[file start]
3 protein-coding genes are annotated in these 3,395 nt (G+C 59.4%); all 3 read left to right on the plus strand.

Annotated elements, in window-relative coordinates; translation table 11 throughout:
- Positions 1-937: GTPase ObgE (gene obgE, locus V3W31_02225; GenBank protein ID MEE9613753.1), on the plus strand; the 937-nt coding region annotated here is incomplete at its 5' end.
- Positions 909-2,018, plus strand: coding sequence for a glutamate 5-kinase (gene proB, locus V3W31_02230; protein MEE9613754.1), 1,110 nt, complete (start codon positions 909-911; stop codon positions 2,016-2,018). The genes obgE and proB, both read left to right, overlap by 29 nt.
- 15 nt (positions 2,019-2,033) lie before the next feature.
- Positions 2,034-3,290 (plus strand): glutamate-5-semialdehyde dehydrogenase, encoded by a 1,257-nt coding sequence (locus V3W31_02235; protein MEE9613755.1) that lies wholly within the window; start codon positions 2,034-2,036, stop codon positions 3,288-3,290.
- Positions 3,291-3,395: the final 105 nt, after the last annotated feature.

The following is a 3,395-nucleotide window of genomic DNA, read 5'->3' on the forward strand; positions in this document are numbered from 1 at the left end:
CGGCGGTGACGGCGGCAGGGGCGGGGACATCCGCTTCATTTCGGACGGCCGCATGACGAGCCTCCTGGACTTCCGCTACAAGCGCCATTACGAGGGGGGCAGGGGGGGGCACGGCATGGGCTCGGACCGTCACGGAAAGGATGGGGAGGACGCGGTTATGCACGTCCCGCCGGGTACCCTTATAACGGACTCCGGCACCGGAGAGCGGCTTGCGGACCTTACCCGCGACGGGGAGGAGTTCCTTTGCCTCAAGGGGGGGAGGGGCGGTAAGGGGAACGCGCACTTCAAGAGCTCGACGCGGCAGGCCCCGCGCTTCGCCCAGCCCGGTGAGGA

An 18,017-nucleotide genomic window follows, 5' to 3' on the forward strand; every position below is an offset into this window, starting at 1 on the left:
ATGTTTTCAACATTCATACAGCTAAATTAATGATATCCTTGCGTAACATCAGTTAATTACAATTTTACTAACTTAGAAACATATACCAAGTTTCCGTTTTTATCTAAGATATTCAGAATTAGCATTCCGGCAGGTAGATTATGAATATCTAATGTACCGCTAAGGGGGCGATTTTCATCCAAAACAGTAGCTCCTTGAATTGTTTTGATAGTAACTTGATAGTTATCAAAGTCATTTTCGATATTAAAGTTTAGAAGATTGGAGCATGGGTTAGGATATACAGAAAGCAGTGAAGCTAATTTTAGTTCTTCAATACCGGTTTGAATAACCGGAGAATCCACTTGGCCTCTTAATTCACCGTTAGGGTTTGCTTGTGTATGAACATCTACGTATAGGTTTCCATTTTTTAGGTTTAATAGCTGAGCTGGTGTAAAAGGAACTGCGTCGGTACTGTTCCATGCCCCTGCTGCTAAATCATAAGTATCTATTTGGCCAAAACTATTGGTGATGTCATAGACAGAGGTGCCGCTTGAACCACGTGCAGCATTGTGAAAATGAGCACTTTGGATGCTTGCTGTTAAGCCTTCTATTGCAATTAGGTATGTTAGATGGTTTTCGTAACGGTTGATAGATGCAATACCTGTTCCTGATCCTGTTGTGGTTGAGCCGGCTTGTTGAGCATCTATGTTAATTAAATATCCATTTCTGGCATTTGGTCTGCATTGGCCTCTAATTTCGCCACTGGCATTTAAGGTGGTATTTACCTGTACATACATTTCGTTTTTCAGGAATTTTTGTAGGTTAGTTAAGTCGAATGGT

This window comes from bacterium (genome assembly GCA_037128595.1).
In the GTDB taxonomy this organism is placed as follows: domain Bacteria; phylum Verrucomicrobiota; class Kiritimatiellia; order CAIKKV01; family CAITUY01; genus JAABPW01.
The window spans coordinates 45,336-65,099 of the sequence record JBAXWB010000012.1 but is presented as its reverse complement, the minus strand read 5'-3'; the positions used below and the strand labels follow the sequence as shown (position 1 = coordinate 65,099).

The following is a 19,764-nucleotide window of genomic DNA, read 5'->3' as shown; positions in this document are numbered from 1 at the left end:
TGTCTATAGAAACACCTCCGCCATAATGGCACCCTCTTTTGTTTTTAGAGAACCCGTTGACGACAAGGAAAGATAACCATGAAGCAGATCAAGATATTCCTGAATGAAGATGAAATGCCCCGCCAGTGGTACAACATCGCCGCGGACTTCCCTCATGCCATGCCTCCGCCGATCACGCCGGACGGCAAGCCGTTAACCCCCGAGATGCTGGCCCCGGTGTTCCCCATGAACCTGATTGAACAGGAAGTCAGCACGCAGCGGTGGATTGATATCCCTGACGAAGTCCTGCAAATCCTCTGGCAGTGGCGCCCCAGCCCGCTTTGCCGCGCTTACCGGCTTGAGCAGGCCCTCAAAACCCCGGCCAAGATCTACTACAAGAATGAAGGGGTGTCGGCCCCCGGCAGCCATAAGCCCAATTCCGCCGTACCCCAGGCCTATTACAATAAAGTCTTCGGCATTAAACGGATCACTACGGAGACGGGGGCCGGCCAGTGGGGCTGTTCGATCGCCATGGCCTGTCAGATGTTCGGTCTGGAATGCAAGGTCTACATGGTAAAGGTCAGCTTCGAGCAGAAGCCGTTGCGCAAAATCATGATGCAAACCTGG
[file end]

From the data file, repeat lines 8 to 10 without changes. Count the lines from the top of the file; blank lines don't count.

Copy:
The following is a 3,395-nucleotide window of genomic DNA, read 5'->3' on the forward strand; positions in this document are numbered from 1 at the left end:
CGGCGGTGACGGCGGCAGGGGCGGGGACATCCGCTTCATTTCGGACGGCCGCATGACGAGCCTCCTGGACTTCCGCTACAAGCGCCATTACGAGGGGGGCAGGGGGGGGCACGGCATGGGCTCGGACCGTCACGGAAAGGATGGGGAGGACGCGGTTATGCACGTCCCGCCGGGTACCCTTATAACGGACTCCGGCACCGGAGAGCGGCTTGCGGACCTTACCCGCGACGGGGAGGAGTTCCTTTGCCTCAAGGGGGGGAGGGGCGGTAAGGGGAACGCGCACTTCAAGAGCTCGACGCGGCAGGCCCCGCGCTTCGCCCAGCCCGGTGAGGA

An 18,017-nucleotide genomic window follows, 5' to 3' on the forward strand; every position below is an offset into this window, starting at 1 on the left: